3. This is definitely an interesting and pressing topic to examine. If Trump did enforce a tariff on Apple it would be interesting to see how much of a hinderance it would be towards the sale of their products, as they are already much more expensive than many of their competitors. If Apple released a new model they could easily jack the price up to account for the tariff under the guise of new and improved technology. That being said, if a tariff hurt sales and profit margins severely, moving production into the states would require an enormous amount of capital investment. This would be a huge injection into the domestic economy, but also an unfortunate burden for Apple to carry. As pointed out in the post, there aren’t enough skilled American workers that would want to do the assembly line jobs, this could spell disaster for the cost of Apple devices and Apple’s stability in the future.

  4. I think that this is an interesting point but like Mason mentioned, I believe this will be a case of all talk with no action to show for it. It makes no sense for all parties involved to move Apple production to the United States, it would be incredibly expensive, would take a long time and would not be all that advantageous. An interesting topic in regards to Apple and Donald Trump is the issue of expatriated profits and whether or not those will have to be domesticated in the future.

  5. Apple and many companies who based manufacturing operations in China face a lot of criticism for the points mentioned above. Globalization is taking jobs away from America and cheap labor in China makes cheap products. We can continue on and on making complaints about Chinese manufacturing but I fear a bigger issue will soon be at play: automation. Related to this article, a company called Changying Precision Technology Company (the also make phones) recently replaced 90% of their workers with robots at one of their factories. The results were an increase in production of 162.5% with a product defect rate decreasing from 25% to less than 5%. Foxconn also recently announced that they plan to replace 30% of their workers in factories with robots by 2020. Zhengzhou is what Mason is referring to when he mentions iPhone City and Foxconn’s factory there has already begun transitioning into automation. If Apple so chooses to take this route, I highly doubt a tariff would affect Apple’s decision to make iPhones in America again.



    • The 162.5% increase in Changying phone production is astounding. If Foxconn follows through with their target of a 30% reduction in human labor, it could mean larger profits for Apple with the risk of backlash from the Chinese labor force. Sam mentioned in his post that Xi Jinping has a target of his own: doubling wages for Chinese workers by the year 2020. If both Foxconn and Xi’s targets are achieved, Trump may have a valid point in wanting Apple to be produced exclusively in America. The problem still remains in Apple’s supply chain, however, as Matthew points out. It will be interesting to see how these events unfold in the coming years.

  6. This is a really interesting post and a phenomenon that extends far beyond the iphone. I’d be curious to see what Walmart would look like if President Trump’s theoretical tariff went through. However, if the status quo remains, and China continues to produce the things we rely on every day, we must accept two things. The first being that American manufacturing as we once knew it will never compete with a much bigger and unregulated Chinese force. The second being, that the rules of the process will remain beyond our control. China can continue to subject its workers to inhumane conditions, manipulate economic statistics, and overall, play unfairly. We cannot insist China change these practices, while relying on their products.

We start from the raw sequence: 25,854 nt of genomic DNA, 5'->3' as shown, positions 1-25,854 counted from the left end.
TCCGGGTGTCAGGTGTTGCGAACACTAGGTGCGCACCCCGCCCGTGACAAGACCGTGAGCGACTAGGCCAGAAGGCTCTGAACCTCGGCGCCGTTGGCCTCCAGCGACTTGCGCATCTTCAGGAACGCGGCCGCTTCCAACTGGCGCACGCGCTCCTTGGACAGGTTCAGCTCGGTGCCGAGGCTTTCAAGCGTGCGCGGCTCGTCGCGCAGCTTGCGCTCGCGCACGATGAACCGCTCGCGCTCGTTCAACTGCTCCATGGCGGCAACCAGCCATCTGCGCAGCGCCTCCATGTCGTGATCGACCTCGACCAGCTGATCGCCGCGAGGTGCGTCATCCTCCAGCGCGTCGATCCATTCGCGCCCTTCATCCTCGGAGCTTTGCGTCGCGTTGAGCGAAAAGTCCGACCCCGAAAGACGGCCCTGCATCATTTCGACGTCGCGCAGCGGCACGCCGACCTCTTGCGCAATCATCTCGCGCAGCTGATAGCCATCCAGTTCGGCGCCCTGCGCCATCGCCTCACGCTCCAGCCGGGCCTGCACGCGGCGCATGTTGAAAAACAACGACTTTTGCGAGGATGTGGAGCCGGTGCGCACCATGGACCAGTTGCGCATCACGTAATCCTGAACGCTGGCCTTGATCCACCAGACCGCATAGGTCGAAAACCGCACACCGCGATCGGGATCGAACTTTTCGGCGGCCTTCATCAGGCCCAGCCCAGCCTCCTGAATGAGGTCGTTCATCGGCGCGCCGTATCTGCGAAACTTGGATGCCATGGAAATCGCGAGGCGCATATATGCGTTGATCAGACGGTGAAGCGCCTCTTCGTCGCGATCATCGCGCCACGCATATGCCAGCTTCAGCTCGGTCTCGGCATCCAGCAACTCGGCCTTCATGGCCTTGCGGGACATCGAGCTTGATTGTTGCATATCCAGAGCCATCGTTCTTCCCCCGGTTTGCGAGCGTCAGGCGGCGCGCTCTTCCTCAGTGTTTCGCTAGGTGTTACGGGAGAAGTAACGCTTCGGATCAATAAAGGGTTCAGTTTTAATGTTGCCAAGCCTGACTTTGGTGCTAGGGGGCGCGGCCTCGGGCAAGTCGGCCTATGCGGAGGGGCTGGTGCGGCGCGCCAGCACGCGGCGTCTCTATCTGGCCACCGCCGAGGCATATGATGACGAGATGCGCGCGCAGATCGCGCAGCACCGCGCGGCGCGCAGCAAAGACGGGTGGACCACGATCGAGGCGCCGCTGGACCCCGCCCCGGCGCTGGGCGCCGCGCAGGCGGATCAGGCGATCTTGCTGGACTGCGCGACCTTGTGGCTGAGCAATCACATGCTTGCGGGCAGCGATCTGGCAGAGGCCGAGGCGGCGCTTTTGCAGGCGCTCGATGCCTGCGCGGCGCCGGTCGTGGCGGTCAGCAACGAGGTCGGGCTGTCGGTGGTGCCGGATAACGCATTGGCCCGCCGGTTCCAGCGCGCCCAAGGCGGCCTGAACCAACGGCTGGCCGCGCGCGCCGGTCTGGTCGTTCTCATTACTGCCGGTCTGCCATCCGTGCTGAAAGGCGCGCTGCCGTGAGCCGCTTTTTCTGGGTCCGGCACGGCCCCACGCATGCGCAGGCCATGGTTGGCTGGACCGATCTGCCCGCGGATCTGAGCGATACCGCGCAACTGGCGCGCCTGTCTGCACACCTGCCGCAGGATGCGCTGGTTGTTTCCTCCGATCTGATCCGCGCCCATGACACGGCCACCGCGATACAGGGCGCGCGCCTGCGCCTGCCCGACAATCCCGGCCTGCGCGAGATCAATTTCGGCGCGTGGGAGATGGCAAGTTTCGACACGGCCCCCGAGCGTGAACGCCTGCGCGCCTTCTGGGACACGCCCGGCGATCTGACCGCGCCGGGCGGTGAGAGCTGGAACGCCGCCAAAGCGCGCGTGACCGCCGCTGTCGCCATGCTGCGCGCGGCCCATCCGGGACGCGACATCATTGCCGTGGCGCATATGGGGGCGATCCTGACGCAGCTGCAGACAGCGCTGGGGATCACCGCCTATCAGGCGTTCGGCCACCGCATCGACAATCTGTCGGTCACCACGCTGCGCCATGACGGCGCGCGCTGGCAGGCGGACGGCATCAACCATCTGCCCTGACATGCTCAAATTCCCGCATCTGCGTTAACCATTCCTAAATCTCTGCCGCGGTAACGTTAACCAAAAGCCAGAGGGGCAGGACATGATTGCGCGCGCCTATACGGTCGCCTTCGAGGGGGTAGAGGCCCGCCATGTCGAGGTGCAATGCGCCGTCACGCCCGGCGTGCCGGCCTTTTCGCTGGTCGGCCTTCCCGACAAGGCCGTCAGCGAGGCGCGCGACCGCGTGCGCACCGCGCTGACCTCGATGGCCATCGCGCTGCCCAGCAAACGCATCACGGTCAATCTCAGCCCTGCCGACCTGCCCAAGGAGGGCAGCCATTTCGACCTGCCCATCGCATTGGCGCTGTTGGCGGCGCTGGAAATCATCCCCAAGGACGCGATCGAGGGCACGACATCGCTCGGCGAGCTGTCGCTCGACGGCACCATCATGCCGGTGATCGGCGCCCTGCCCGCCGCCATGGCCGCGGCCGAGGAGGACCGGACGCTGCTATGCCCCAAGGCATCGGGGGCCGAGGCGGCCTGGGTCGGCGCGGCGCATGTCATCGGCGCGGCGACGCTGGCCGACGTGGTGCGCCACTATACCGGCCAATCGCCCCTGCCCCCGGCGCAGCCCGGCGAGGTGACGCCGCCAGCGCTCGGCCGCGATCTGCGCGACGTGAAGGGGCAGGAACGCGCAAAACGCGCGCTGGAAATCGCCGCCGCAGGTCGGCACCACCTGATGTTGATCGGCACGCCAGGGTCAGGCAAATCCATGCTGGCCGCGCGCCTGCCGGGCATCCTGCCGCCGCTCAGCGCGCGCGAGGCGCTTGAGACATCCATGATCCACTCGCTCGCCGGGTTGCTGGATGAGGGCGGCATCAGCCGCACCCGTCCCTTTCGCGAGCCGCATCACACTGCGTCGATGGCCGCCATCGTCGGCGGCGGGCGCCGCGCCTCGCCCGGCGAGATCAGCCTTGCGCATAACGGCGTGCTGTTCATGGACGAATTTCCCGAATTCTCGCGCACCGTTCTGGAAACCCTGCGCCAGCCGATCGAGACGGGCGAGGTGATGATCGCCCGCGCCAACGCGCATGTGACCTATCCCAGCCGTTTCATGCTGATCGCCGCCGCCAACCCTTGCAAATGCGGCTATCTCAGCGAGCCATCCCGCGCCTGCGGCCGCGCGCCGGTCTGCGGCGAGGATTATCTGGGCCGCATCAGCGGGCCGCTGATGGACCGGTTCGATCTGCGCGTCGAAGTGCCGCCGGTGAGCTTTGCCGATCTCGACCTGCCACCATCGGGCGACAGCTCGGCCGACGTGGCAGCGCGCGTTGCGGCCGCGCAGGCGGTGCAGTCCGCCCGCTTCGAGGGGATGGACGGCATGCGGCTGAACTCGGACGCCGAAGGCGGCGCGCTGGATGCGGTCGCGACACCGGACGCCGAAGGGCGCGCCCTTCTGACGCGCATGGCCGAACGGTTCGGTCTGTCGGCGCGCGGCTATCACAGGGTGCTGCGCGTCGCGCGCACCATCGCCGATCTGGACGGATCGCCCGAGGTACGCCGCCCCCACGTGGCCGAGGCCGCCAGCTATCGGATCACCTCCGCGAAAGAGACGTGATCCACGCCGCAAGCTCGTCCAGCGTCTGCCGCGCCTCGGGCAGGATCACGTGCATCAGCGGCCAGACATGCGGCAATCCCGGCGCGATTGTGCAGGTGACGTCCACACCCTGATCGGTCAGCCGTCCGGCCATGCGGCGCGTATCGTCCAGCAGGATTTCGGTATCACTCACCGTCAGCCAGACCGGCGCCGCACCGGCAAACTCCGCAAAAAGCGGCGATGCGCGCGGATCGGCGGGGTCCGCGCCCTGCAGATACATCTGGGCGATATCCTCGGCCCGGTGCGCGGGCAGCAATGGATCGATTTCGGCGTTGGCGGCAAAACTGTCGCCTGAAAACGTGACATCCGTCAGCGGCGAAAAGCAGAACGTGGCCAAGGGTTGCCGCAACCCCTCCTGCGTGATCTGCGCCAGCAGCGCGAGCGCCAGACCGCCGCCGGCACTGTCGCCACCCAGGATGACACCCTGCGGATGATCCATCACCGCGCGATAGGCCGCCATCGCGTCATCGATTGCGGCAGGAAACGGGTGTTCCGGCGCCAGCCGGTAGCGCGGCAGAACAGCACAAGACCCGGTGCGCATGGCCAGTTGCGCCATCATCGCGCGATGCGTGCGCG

7. I think it is important to note that this issue is one of political will as well as economic advantage. While it is clearly efficient for iPhone production to occur in countries with established consumer goods manufacturing sectors and an abundance of low-wage medium-skill workers, the US’s trade balance with China has important political ramifications. In particular, I think that many politicians and lobbyists are quick to use rhetoric which emphasizes China’s position as a competitor to the United States’ “superpower” status because competition is a powerful motivator for political action favorable to American business. In that sense, building trade walls with China can be thought of as analogous to Britain’s strategy of flooding the Chinese market with addictive opium in the 19th century: both then and now, Western nations are concerned about the political effects of a China-dominated export market.

  8. (Reposted from Feb 3) While I agree that a “defensive” tariff on Apple production would not be wise for the United States, I do not believe this would exactly be the first tax of this nature between China and the U.S. initiated by the administration in recent memory. Not long after President Obama took office, he slapped a steep 35 percent import tax on Chinese tires, which caused China to impose retaliatory taxes on chicken and car exports. I think it’s safe to say neither China nor the U.S. came out the other end successfully, but as has been mentioned in previous comments, the pervasiveness of Apple and the omnipresence of the iPhone in the U.S. makes a 45 percent tax (which is what President Trump has toyed with) not only a major risk, but a likely dumpster fire.